I’ve just returned from the movies (The Devil Wears Prada), and upon re-entering my room it hit me anew how dissociating it is for me to do anything out of my regular routine. Today was an off day for me. It started with the whole toilet-paper-trailing-out-of-my-pjs thing, and from there it became even more off. When using this word to describe a day, I don’t necessarily mean it in a negative way. For instance, one son and daughter-in-law dropped by unexpectedly, and then a couple of hours later, another son and his family. Both visits were enjoyable, but I felt off kilter the whole time. Does anyone else find it hard to deviate from normal routine?
I hate to be so easily influenced by the unforeseen. My system goes on high alert when faced with an unexpected twist to my day. I’d no plans on going to the movie, either, but when invited it seemed like a good chance to get out and do something different. Upon returning home my room seemed foreign to me. I could take it in only in bits and pieces: the blue and white quilt on my bed, my computer perched right where I left it on my black desk, my TV going but left on mute. Yes, everything seemed unfamiliar, even a trifle bit hostile.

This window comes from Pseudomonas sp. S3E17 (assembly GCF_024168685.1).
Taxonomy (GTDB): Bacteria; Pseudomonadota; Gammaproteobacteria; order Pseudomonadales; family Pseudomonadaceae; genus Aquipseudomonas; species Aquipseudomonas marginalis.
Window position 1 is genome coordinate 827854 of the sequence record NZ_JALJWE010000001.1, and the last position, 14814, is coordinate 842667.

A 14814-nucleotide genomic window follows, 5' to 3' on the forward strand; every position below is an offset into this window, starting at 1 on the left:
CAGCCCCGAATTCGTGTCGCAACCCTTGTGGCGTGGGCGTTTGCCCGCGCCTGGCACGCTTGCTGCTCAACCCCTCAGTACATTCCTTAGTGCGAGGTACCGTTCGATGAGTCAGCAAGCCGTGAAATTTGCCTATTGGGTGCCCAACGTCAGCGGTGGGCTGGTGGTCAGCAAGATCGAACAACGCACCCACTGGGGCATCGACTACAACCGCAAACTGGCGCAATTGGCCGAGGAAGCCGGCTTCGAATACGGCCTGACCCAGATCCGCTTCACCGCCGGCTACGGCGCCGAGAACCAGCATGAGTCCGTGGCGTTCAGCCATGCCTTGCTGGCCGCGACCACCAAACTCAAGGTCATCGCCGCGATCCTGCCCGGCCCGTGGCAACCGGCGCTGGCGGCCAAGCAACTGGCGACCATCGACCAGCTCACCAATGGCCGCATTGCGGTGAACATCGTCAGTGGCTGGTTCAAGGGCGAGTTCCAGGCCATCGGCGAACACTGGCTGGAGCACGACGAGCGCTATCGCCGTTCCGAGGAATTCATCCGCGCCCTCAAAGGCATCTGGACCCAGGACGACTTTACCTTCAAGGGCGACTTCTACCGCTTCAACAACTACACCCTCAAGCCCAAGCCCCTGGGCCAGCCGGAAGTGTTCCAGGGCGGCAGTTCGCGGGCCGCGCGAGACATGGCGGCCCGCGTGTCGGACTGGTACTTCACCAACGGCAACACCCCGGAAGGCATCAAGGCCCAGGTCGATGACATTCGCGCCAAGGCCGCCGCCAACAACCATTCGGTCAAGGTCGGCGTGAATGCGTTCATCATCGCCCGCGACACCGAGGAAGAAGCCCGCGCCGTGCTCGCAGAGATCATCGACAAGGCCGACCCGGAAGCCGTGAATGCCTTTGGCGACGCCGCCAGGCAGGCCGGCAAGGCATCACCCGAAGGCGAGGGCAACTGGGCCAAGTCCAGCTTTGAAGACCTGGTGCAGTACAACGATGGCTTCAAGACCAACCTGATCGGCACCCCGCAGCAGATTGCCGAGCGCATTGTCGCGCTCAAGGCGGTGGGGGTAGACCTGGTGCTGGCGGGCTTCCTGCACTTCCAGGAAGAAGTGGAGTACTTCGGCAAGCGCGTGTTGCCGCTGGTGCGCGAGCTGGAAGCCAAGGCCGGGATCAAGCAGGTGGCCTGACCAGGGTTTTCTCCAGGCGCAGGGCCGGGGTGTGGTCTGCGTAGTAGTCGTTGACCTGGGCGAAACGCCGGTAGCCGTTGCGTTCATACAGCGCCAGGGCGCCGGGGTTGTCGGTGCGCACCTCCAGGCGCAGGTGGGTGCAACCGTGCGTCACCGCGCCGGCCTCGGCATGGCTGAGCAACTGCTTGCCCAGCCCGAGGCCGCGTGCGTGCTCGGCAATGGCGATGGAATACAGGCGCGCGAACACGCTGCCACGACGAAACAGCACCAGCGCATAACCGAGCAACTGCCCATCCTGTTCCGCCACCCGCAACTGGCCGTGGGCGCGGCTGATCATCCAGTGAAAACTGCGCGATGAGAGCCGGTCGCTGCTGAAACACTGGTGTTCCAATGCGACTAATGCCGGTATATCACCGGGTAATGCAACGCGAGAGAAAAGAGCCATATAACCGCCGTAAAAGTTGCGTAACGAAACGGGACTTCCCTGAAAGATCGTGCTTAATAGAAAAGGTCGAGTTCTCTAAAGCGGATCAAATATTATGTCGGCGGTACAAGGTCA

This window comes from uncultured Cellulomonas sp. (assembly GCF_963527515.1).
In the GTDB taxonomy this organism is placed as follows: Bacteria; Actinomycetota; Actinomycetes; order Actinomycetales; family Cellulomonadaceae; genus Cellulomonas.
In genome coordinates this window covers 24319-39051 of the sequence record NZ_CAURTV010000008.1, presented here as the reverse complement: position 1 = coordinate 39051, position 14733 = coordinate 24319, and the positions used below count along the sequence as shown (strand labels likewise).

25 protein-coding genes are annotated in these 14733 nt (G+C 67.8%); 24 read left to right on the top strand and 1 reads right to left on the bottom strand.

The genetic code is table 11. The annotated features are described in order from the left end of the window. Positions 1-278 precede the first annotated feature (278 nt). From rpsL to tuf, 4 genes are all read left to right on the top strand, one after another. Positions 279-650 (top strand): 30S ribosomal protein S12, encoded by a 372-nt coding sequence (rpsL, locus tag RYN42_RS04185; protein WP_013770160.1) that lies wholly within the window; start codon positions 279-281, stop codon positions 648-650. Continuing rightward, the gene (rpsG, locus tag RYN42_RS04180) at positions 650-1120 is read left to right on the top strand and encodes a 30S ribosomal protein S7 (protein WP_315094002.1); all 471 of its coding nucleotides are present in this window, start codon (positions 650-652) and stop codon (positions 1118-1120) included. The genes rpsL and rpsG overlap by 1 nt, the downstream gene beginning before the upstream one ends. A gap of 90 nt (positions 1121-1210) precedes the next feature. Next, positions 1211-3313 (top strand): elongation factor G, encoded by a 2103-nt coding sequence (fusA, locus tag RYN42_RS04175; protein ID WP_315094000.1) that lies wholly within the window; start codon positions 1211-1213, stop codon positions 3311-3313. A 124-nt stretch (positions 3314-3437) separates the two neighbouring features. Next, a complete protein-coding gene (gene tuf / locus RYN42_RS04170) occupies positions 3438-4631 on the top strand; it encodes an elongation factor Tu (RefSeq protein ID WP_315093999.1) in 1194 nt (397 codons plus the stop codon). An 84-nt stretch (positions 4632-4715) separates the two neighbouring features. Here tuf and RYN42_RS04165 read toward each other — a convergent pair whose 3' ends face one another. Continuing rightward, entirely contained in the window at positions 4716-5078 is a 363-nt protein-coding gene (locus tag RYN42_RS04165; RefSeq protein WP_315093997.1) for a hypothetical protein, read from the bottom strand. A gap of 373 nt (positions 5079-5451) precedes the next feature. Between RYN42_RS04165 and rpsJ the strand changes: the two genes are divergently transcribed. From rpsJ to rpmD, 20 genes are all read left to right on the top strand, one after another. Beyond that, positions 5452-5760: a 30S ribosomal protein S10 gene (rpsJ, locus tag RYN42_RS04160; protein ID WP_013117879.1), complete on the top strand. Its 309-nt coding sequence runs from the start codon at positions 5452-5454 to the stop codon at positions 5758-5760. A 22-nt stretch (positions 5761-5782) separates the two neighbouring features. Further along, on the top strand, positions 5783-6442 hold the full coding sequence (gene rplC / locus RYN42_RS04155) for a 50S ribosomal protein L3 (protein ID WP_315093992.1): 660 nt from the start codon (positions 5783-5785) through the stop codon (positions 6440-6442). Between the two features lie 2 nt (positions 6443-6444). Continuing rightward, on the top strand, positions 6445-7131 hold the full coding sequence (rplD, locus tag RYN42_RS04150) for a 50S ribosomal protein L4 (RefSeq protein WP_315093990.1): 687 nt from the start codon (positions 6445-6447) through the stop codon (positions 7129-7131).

This is exactly how it used to feel upon re-entering my childhood bedroom after another episode of abuse! I’ve never made that connection, that oh so obvious connection, until just now. Decades later and I am just figuring this out. I recall all too clearly the halting walk back to the dubious sanctuary of my own room, feeling as if I were limping or that all my bones had just been shattered. Dazed, I’d plop down on my bed, too stunned to cry. All I could do was stare at the cow skull on my wall, or the hated burlap and felt curtains my mom had made me help her with one year. I needed to ground myself by staring at the familiar. I see that now, as well. My suddenly hostile possessions became, one by one, the comforting things they had always been. The books on the shelf above my bed, the record player which was one of my most treasured possessions, and especially the typewriter perched on my dresser, in the manner of my present computer.
When my days follow a certain routine I can ignore my DID to a certain extent. My parts have become quite adept at working together in such a way that this is possible. But the unexpected creates panic and havoc, so here I sit writing this knowing that I need to become grounded. I need to face the reality of those past episodes which caused me to dissociate. Which cause me even now to dissociate.
I’m not sorry for the company I had today, or that I went to the movies. I’m just saddened to realize once more how differently things affect me than they do those without DID.